How to improve you voice over timing

How to improve you voice over timing

There are a lot of moving parts to a voice over performance: your character, the product, the microphone. But there’s other key piece that’s often overlooked: your sense of timing timing.

Beginners often get so carried away with their performance that they forgot the commercial needs to fit within :60 seconds or less.

You’ve got to keep things moving without sacrificing all the good stuff you’re doing with your voice acting.

Many people get lazy about timing because these days, if your performance is too fast or too slow, it can be fixed in post-production. But it’s still a key skill you need to know as a professional.

The good news is that once you develop your sense of timing, it’s a little like learning how to ride a bicycle. You never forget!

In today’s Inside Voice Over video training I share my best techniques to improve your voice over timing. Try them out and let me know how they work for you.

Watch It Here Now

After you watch the video, I want to know your thoughts. Has timing in voice over been a challenge for you? How are you dealing with it?

Let me know your thoughts in the comments box. I want to read about what’s on your mind so I can support you.

To your voice over success,

Susan Berkley,
Founder, The Great Voice Company

P.S. Good news! Registration is now open for our Voice Over Bootcamp Recording Studio Immersion Experience in NYC June 18-20. Get details here https://www.greatvoice.com/voice-over-events or call 800-333-8108.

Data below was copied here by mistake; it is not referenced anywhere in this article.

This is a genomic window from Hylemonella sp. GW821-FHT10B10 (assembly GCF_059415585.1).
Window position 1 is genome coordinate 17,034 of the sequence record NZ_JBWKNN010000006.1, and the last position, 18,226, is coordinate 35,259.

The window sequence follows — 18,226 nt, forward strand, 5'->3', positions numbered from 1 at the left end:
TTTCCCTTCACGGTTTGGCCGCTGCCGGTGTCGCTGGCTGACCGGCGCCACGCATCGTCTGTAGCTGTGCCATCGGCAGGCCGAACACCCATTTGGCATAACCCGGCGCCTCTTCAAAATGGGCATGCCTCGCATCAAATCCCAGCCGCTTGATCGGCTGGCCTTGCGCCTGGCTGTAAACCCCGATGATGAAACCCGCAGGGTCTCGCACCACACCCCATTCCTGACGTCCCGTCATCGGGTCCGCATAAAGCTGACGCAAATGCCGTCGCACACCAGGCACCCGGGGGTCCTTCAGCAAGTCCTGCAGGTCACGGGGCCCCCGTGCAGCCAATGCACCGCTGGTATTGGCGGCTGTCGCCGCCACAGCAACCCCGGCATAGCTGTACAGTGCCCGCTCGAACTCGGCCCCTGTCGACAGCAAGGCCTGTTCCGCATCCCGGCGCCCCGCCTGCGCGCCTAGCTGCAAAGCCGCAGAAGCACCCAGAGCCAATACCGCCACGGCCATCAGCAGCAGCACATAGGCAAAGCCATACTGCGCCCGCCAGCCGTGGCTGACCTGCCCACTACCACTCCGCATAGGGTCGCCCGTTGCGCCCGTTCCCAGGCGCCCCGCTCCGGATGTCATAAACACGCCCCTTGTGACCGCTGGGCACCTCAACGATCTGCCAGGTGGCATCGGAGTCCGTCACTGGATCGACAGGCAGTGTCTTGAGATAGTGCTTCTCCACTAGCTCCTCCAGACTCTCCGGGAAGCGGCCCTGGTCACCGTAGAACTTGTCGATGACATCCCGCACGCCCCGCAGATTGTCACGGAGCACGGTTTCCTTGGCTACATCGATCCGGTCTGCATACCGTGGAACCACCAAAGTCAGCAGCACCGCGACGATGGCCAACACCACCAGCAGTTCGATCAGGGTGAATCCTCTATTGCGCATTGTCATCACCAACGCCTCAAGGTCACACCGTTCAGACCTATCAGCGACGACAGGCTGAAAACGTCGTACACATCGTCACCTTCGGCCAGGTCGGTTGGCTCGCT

11 Responses to How to improve you voice over timing

  1. Interesting. When I worked in broadcasting (mumblemumble years ago—a-hem!), there was always a big analog clock on the wall that I could use to pace and judge my timing. But back then, I had the luxury of waiting until the clock came around to the top, since I was doing all my own production. Watching that second-hand was a great help. Not sure how that will translate to the digits counting up! I’m sure I can get used to it, but I bet it will take some effort.

    • They still make those big analog clocks. You can always stick with that. I wont tell :-)Thanks for your comment David! – SB

  2. Excellent (as always) advice, Susan. What I come across is copy that is too long for the spot, yet client doesn”t want any content cut! It ends up sounding like a speed reading drill. After recording it for them, they usually come around.

    • Thats my secret too, Keith. My friends in Texas call it trying to stuff 10 lbs of BS into a 20 lb bag!
      Thanks for your comment and continued success- Susan

  3. Yes! Thanks for the tip. The white space and ‘art’ of pauses between sentences is something I appreciated use of in Toastmasters. Much different when public speaking for much longer intervals, but definitely more focus with a 30 sec or 60 sec limit.

  4. I’m usually very good with timing, because of my natural rhythm ability when I was in radio, as well as being a musician, (singer, guitar player) all my life. Also, I always practice. When a song comes on the radio I adlib right up to the post and in 95% of cases, I’m usually right on. I don’t think timing would be a big problem for me, and yes, I am currently a voice over guy. I really believe you have to kind of have that mental clock inside you.

    • You sound like a talented guy! You’re right, Steve. Once you get the timing embedded, you never lose it. Thanks for your comment. Susan

  5. Steve– You absolutely do, but it usually needs some training. Easily done, but takes a bit of practice.

  6. Thank you, man for the amazing work you did for me. You are really awesome and professional. What a talent. It’s nice to know, recommended post.

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